I knew I was in store for a doozy when I came across this Bloomberg Businessweek article entitled, "Inflation is Still Too Low." Yet, I was still unprepared to see the following:
The Fed has been revising the statistics used to report price inflation for decades now, with every revision having the same effect of resulting in lower inflation reporting. In fact, economist John Williams has made a living and runs a website dedicated solely to reporting more accurate inflation metrics for businesses who found the revised government statistics to be too far detached from reality to be reliable.
Bernanke has said that he chose to base the Fed’s inflation target on the PCE because it’s a better reflection of the changes in people’s purchasing habits. One of the big blind spots of the CPI is that it doesn’t capture how people adjust to fluctuating prices by substituting cheap goods and services for those that grew more expensive. [emphasis mine]
The statistic the government uses to monitor the rate of price inflation is the Consumer Price Index (CPI). However, even after all the methodological tweaks, it still was reporting too high (or in Fed-speak, unstable) of a number, so recently we have been told to focus only on core-CPI; a stripped down version of the CPI which reports price increases on all goods, minus food and energy. So given that a monetary policy of inflation disproportionally harms the lower and middle classes, whom are very likely to spend a significant portion of their income on food/energy, because you know, you need these things to survive, critics like myself view the core-CPI statistic as being almost completely useless as an indicator of the effects of inflation on the average middle to lower class citizen.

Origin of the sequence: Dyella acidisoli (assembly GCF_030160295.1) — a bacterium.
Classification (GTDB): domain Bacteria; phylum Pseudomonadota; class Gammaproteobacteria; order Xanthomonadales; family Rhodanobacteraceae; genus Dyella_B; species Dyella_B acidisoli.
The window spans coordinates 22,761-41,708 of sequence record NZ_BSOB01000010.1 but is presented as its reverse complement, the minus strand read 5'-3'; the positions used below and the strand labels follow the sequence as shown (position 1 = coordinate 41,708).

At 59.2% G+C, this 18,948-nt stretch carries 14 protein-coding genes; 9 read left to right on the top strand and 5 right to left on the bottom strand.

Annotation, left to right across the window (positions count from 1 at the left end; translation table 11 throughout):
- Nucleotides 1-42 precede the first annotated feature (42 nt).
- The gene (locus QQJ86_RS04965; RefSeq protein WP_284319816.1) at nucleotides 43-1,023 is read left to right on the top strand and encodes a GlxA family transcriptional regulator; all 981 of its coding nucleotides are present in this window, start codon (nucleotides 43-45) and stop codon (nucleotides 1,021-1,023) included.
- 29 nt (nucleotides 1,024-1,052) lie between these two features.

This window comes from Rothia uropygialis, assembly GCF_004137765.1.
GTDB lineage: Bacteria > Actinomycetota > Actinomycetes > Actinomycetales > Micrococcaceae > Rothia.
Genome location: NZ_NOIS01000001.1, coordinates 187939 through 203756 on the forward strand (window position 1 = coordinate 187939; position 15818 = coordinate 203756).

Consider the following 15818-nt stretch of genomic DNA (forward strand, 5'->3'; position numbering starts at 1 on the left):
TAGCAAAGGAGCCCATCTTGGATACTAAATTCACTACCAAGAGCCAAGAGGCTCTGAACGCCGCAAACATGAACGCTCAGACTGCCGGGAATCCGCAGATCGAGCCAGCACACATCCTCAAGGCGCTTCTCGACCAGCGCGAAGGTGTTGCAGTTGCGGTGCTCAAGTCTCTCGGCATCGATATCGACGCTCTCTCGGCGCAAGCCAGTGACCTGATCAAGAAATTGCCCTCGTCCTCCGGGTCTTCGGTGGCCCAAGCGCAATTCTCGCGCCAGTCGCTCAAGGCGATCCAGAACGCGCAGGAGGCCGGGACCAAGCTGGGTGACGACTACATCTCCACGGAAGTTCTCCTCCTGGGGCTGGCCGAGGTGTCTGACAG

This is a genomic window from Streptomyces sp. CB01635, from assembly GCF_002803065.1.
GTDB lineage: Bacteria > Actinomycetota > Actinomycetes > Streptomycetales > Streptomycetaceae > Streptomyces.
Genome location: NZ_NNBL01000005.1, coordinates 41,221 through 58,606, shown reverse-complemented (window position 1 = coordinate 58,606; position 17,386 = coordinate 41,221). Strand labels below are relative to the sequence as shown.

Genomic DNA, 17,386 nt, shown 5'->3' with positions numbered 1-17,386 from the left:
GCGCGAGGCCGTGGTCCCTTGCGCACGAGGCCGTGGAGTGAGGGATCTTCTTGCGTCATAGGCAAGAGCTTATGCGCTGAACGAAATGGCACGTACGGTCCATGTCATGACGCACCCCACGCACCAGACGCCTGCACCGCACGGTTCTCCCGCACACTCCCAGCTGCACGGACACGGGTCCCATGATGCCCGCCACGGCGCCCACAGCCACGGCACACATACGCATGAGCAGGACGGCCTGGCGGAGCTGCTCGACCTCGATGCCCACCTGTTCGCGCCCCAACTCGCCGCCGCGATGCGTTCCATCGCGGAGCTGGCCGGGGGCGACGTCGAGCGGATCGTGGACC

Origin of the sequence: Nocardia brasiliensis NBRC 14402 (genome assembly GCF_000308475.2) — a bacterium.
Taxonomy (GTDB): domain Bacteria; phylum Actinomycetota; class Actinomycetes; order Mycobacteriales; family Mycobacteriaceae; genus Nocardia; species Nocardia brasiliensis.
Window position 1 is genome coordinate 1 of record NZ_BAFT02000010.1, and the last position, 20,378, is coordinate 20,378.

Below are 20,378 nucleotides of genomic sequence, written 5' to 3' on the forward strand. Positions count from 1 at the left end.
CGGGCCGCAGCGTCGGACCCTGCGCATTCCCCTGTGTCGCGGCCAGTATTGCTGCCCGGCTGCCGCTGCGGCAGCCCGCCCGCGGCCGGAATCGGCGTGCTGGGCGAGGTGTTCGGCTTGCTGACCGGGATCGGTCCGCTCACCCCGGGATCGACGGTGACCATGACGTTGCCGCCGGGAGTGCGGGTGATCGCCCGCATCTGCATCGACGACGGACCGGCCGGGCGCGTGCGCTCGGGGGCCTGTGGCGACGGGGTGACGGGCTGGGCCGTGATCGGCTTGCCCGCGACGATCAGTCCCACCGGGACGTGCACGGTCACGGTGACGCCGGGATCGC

Yet, somehow even this wasn't enough! Now we are being told that we should focus on the personal consumption expenditures price index (PCE), instead. Which, once again, produces an even further muted picture of price inflation. What blew my mind was the justification for this change. The perceived flaw in the CPI that was it stubbornly reported people who were unable to afford their regular good of choice due to rising prices, and consequently substituted it with a cheaper alternative, as an example of price inflation. As it should! This is the very essence of the ill effects of inflation. Prices go up faster than our incomes, and thus we are forced to either spend more money for the same thing or substitute it with a cheaper version.
The PCE, by contrast, can produce this even lower rate of inflation by "incorporating the changes in people's purchasing habits". Which is to say, gloss over the very wealth destruction their policy causes that results in individuals no longer being able to afford their original, preferred good of choice. Is this not the definition of wealth destruction? To report that no price inflation is occurring because those who regularly spent $25 dollars for steak (and can no longer afford to do so if the price rises to $50), because they now are buying $25 worth of hamburger (substitution good) obscures the very essence of what inflation metrics are designed to report!
Yes, hamburger provides a similar function as steak. But it is precisely the result of the Fed's relentless inflation that strips the consumer of being able to indulge in that luxury purchase of steak over hamburger. To create statistics that are specifically designed to obscure this continued rise in prices and the subsequent impoverishment of all those whom are stuck using US dollars is just one more Orwellian hallmark of a government gone mad.
Update: The American Institute for Economic Research has just released their "everyday price index" (EPI), which shows the inflation rate of everyday purchases at 8%